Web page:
We had the good fortune of connecting with Joe Franco and we’ve shared our conversation below.
Hi Joe, how has your background shaped the person you are today?
I was born in Granada, south of Spain. My Dad was an immigrant from Honduras, Central America, which in the 80’s in southern Spain was not common. In my school years he was still studying, so it was my Mum who brought the money home. That was even more uncommon for the place and time, and I always felt a bit awkward about it. For instance, when we needed to fill out a permission from our parents for the school to take us out on a trip, there was normally only one box to fill: Father’s Occupation. Or when the parents of some of my friends asked, “what does your dad do for a living?”, there was always some level of surprise on their faces after my answer. My hair showed my heritage, and this also was addressed by my classmates, that gave me the classic nick names for kids with curly hair where nobody else had it.
Aside from being a Law student, my dad was a heavy drinker. I am sure that this influenced me at the time to become a musician, but I’m not sure how. I am the only artist on the Spanish side of my family, and the only musician overall. I don’t have the memory of actively using music as an escape, although obviously I spent hours and hours learning how to play and listening to records. Perhaps I was looking for approval somehow.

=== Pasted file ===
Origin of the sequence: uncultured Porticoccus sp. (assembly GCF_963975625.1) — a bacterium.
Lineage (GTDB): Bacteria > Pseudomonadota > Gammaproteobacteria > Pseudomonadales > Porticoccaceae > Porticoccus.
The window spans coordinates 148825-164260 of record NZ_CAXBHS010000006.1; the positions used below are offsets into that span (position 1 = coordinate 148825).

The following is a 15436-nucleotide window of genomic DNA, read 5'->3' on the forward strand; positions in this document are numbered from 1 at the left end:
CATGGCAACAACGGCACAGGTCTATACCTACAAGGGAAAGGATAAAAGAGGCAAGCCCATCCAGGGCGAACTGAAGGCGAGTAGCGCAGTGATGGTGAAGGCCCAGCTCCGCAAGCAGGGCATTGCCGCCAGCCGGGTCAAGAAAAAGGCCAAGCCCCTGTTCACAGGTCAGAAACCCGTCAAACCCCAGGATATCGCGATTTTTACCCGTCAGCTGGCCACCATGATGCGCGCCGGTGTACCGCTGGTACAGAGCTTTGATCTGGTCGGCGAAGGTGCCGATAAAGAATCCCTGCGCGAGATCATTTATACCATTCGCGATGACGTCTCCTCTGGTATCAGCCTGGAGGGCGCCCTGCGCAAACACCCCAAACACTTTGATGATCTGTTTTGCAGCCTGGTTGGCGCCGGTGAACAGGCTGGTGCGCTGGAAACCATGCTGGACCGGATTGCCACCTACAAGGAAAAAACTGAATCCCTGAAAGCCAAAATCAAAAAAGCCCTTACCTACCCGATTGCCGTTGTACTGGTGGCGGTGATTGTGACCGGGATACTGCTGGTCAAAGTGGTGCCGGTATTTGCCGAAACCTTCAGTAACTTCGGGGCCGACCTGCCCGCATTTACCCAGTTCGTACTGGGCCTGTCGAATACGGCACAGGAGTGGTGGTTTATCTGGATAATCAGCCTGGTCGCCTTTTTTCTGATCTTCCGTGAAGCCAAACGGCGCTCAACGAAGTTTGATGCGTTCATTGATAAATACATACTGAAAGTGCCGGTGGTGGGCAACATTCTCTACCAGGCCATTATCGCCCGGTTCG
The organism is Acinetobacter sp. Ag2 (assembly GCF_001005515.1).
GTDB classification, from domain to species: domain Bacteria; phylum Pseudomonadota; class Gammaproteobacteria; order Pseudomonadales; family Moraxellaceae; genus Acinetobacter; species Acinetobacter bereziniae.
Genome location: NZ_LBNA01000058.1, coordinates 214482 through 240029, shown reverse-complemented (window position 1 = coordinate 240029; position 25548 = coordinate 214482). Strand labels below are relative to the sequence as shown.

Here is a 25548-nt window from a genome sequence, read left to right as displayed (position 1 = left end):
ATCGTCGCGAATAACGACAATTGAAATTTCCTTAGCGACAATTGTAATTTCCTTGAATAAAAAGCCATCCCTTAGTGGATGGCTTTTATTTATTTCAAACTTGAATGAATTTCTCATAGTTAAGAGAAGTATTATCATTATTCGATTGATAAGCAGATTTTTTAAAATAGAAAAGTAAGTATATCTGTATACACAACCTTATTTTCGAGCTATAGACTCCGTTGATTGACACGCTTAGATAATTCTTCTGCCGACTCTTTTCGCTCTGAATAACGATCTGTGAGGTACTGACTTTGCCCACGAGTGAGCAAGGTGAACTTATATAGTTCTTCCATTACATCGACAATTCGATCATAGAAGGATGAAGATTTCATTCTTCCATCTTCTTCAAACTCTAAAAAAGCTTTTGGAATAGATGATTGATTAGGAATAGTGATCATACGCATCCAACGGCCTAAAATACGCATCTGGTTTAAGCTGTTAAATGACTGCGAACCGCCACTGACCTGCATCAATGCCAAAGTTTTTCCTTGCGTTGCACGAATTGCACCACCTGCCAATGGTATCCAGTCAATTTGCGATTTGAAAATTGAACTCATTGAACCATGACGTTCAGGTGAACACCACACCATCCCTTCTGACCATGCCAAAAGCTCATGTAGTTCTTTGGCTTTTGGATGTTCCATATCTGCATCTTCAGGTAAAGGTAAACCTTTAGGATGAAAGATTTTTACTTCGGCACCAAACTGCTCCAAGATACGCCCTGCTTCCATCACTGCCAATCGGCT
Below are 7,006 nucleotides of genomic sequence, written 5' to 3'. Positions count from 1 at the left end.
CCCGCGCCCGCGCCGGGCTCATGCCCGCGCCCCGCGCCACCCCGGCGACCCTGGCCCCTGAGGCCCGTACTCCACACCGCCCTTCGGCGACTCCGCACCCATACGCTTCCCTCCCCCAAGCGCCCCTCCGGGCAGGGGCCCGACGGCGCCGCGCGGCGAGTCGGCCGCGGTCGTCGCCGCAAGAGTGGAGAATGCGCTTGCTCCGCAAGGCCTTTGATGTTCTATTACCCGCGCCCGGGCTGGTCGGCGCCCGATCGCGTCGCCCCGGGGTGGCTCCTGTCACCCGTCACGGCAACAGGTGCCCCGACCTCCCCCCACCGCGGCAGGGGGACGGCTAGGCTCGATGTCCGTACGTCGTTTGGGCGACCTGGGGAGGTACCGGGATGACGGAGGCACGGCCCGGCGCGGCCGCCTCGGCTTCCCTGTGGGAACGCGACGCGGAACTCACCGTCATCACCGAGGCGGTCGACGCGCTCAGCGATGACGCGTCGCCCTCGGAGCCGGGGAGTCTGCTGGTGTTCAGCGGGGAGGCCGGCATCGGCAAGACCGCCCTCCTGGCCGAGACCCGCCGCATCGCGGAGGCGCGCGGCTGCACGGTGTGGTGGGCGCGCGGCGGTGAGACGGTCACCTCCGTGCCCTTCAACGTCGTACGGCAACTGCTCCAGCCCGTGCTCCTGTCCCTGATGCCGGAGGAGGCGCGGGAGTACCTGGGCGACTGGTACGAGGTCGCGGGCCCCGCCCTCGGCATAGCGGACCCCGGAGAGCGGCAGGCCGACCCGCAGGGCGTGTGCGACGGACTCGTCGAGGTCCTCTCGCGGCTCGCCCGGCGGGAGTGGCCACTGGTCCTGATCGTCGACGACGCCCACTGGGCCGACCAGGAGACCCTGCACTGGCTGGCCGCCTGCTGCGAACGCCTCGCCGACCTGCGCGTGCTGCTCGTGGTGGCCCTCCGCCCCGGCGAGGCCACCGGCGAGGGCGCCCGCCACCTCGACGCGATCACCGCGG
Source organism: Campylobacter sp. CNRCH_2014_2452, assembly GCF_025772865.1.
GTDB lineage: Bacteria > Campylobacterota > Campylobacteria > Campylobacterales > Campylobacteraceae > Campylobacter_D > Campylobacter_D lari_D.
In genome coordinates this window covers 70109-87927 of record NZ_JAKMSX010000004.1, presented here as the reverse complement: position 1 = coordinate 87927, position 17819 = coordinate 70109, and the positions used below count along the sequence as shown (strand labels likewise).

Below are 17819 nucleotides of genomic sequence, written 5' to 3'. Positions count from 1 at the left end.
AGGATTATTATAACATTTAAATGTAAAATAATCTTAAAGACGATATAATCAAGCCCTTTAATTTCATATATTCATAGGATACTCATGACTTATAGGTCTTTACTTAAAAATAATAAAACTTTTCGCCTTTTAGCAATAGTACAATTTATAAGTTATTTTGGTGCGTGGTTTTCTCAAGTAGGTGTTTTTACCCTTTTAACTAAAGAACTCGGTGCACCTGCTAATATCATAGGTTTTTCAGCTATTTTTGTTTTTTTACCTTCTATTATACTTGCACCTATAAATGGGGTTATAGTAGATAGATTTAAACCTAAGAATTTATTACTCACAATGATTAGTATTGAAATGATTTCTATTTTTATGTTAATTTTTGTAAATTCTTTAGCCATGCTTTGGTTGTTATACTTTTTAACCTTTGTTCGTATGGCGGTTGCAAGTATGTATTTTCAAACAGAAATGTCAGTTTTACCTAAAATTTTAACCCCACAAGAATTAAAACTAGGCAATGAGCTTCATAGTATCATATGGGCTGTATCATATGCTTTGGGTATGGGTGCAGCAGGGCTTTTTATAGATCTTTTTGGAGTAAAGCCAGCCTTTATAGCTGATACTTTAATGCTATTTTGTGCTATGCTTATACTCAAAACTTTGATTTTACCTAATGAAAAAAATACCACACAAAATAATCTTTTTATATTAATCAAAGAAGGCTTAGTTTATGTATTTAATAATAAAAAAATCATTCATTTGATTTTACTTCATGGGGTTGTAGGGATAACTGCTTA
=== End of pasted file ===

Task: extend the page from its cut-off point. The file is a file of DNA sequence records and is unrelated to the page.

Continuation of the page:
Can you open up a bit about your work and career? We’re big fans and we’d love for our community to learn more about your work.
My Dad introduced me to Rock n’ Roll music in my teens, which eventually lead me to the Blues. That made me decide to play guitar. Blues guitar might sound like such a common thing in USA I guess, but it wasn’t common where I grew up. There was probably a guitar in every home in Spain, but not in mine. I found one at my Grandad’s house, although it was a 30-year-old nylon string guitar, the kind of instrument you use to play Flamenco or Spanish folk just not one you’ll use to play along with Eric Clapton’s “Just One Night” album.